Translating stem cell therapies for EBS into the clinic (Roop 4/Vlinderkindje)Ongoing
|Prof Dennis Roop & Dr Ganna Bilousova
|University of Colorado Denver, Denver, USA
|Start date / Duration
|01. Feb 2021 / 36 months
|Funder(s) / Co-Funder(s)
|Others, DEBRA Austria
Short lay summary
No effective treatments are available for epidermolysis bullosa simplex (EBS). Advances in reprogramming adult cells into immature cells, called induced pluripotent stem cells (iPSCs), may allow for the development of a permanent treatment option for EBS. In a clinical scenario, skin cells can be biopsied from an EBS patient and then “reprogrammed” into iPSCs. These iPSCs can be grown outside the body, genetically corrected and differentiated into new skin cells, which in turn can be administered back to the same patient. The generation of iPSCs from the same patient in need of treatment would not only potentially avoid the complication of immune rejection, but also provide an unlimited and scalable source of patient-specific cells suitable for transplantation. Given its novelty and unconfirmed therapeutic efficacy, an iPSC-based therapy will require extensive pre-clinical research before it can be approved for a clinical trial by US and European regulatory agencies. In the US, the approval of a clinical trial requires a specific application, called an investigative new drug (IND) application, to be filed with the US Food and Drug Administration (FDA). This proposal will generate IND-enabling safety, potency and efficacy data for our iPSC-based therapy for EBS and will allow us to submit a pre-IND application with the FDA.
For the generation of safety and efficacy data, we will focus on a cohort of patients suffering from the Dowling-Meara subtype of EBS (EBS-DM). Given the possibility of delayed wound healing in EBS patients, which can compromise the engraftment of genetically corrected iPSC-derived skin cells, we will assess the efficacy of systemically delivered mesenchymal stem cells (MSCs) to improve the engraftment of iPSC-derived skin cells. These systemically delivered MSCs may also promote healing of lesions in the oral mucosa and gastrointestinal track, which may occasionally exist in EBS patients. MSCs are already being tested in clinical trials for many other conditions such as myocardial infarction, stroke, meniscus injury, limb ischemia, graft-vs.-host disease and autoimmune disorders. If successful, the systemic delivery of MSCs will improve the outcomes of the iPSC-based therapy that we are currently developing for EBS and may allow for faster recovery of EBS patients post-transplantation.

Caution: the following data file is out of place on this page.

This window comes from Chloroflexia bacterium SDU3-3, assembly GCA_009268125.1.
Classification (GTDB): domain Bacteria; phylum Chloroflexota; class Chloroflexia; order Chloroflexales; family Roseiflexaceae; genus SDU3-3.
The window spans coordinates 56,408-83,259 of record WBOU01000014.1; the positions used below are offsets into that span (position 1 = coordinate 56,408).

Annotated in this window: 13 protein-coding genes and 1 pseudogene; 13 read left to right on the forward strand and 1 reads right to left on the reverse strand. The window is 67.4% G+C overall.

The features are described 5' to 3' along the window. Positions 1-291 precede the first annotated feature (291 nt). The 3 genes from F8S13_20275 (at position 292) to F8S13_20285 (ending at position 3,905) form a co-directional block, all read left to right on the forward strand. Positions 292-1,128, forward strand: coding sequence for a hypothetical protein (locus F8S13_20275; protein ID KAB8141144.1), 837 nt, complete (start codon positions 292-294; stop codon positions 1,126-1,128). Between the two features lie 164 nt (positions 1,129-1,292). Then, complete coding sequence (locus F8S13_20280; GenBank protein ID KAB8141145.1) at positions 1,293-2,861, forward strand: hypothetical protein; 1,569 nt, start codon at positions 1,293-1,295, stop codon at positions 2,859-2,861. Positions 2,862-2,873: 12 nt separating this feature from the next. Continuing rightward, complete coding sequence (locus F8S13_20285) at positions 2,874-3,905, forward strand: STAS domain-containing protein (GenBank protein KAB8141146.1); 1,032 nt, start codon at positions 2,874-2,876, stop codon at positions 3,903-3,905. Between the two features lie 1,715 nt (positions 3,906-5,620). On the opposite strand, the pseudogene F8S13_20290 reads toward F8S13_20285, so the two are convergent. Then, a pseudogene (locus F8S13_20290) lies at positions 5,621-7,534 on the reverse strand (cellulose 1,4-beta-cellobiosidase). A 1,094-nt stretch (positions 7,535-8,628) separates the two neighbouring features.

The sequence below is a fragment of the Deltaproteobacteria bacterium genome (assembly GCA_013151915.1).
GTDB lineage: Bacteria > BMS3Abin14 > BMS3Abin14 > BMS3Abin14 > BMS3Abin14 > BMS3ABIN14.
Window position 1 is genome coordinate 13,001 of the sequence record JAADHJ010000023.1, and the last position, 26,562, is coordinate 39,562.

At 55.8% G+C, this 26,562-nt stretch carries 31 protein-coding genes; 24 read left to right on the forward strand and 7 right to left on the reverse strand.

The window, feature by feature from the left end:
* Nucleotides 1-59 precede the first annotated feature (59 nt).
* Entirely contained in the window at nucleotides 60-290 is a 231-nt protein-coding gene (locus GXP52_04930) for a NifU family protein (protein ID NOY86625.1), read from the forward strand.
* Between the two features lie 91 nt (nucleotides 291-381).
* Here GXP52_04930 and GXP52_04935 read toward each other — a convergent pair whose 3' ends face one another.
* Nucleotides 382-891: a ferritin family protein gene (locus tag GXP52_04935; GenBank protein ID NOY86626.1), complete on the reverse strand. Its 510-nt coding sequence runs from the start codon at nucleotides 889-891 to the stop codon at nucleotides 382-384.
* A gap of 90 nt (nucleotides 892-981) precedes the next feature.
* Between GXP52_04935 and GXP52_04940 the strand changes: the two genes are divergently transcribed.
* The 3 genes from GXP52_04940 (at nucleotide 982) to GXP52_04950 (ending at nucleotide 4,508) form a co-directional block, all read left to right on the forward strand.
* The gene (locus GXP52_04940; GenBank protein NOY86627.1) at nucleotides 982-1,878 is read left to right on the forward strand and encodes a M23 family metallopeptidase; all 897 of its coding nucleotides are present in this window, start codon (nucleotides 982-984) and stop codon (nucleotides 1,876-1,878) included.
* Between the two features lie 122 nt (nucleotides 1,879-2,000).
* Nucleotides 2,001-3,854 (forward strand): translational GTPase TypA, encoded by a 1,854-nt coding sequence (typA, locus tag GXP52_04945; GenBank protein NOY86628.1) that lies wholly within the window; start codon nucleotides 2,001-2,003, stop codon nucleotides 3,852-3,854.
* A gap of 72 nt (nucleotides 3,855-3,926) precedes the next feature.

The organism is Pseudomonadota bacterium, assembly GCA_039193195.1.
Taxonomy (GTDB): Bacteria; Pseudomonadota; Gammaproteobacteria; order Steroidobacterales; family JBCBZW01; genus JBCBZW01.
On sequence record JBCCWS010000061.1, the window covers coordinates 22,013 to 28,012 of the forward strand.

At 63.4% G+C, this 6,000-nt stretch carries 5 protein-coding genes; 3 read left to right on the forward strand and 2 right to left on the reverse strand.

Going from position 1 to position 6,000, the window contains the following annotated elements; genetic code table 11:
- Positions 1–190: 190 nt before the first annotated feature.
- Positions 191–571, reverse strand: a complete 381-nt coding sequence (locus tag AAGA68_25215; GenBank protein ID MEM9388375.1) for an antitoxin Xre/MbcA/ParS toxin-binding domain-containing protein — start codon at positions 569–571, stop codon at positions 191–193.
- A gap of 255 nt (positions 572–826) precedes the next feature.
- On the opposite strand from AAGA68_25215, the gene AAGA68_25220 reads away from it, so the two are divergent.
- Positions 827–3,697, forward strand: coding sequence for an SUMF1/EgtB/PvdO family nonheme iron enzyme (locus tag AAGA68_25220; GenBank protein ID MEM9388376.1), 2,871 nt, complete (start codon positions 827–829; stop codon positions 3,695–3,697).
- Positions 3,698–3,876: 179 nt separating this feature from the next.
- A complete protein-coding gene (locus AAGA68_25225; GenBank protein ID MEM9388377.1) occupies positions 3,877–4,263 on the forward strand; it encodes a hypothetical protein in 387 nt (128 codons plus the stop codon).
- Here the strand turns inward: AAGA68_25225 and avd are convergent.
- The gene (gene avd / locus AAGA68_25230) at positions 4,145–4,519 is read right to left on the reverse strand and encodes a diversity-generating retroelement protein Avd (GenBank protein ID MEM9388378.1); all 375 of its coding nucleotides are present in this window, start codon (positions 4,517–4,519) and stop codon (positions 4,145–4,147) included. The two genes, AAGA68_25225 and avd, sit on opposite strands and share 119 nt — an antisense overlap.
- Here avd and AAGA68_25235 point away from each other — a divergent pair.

We will generate required safety and efficacy data for an iPSC-based therapy for EBS to obtain approval for a clinical trial. The next step will require successful outcomes of the therapy in the actual clinical trial.
The approach offers a permanent treatment option for patients with EBS-DM. The potential risks of the therapy may include tumor formation due to the incomplete differentiation of iPSC into skin cells. However, this problem can be avoided if strict quality control tests are followed. These tests will be developed during the course of this study and the safety of the therapy will be validated.
Unlike other treatments which only provide temporary relief for EB patients, this study offers the possibility of developing a permanent cure for EBS.